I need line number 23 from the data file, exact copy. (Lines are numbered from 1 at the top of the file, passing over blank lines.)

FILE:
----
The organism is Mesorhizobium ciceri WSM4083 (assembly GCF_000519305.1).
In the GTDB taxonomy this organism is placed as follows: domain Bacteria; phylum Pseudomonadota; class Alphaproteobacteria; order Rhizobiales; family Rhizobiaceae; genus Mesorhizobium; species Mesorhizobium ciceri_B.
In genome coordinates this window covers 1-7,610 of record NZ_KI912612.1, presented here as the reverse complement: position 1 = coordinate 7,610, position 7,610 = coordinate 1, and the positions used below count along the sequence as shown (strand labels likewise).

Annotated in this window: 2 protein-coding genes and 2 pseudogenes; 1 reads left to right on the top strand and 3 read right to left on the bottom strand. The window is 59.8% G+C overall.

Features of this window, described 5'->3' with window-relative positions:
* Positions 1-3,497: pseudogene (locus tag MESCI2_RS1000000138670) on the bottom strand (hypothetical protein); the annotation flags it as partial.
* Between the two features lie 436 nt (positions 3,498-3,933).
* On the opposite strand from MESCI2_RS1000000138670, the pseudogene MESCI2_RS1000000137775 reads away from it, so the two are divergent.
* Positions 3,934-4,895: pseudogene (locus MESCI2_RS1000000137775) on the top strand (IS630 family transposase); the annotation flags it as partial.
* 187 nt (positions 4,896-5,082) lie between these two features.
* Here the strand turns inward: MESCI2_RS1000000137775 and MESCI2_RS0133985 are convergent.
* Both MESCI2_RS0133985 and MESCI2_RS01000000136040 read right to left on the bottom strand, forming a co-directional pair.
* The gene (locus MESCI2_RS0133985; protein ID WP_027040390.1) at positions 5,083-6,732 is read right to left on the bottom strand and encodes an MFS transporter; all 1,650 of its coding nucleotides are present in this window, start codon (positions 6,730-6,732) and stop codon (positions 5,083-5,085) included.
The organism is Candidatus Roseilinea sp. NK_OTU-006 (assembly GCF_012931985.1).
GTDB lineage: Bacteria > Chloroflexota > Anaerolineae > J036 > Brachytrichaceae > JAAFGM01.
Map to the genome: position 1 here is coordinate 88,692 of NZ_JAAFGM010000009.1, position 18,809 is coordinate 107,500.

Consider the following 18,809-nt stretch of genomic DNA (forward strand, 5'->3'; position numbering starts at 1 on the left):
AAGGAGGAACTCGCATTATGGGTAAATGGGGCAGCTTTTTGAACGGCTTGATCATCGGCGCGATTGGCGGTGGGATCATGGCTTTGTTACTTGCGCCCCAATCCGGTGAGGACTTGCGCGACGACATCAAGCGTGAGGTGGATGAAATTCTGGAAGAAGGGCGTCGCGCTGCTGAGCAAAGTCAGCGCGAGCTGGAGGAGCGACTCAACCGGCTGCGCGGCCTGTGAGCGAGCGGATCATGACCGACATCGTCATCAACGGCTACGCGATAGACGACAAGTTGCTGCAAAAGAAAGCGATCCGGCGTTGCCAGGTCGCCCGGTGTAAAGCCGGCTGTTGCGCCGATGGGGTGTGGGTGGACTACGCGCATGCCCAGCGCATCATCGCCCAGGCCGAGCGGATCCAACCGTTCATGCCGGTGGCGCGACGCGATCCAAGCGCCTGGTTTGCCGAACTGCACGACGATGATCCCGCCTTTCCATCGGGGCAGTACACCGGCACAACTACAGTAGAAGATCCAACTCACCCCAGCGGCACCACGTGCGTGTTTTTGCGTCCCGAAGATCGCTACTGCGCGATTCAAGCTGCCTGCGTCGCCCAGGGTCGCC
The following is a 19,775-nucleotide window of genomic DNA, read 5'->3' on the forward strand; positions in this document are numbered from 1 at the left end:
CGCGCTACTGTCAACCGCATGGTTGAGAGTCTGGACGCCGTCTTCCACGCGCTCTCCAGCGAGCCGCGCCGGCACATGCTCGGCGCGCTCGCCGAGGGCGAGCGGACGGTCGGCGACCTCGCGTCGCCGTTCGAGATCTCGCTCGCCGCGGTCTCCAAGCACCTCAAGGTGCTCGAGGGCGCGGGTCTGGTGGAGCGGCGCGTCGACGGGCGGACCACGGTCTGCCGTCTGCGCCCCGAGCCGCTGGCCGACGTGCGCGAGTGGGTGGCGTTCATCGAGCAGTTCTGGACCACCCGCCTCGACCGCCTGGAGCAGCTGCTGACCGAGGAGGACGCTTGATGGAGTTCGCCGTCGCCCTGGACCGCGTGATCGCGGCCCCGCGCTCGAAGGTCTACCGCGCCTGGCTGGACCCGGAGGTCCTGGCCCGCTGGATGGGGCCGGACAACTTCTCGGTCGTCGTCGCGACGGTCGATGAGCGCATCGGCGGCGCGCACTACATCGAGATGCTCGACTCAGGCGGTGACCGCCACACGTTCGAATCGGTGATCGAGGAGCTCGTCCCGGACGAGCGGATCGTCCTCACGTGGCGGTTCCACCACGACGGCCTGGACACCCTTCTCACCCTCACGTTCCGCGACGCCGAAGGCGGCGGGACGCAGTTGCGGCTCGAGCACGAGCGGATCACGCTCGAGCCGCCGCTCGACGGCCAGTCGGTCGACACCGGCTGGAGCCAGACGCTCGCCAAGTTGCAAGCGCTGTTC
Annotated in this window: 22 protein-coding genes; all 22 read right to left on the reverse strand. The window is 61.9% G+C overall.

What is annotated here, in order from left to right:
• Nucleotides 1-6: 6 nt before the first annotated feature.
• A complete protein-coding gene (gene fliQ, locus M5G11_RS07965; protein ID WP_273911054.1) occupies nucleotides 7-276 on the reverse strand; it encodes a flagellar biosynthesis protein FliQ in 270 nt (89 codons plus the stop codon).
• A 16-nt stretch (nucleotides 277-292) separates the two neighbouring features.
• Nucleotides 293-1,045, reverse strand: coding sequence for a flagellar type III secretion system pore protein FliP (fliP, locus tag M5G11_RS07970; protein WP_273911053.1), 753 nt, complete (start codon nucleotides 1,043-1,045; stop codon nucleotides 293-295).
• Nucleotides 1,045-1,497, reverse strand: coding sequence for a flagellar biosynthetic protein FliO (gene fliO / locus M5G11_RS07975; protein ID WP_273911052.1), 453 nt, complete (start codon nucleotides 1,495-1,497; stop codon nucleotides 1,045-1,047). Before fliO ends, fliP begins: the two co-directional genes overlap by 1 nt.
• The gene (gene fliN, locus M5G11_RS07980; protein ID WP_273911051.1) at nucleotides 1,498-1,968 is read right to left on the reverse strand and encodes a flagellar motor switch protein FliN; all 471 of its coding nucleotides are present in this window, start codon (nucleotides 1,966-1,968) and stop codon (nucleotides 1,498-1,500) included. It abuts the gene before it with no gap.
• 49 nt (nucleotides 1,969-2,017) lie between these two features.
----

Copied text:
• Nucleotides 1-6: 6 nt before the first annotated feature.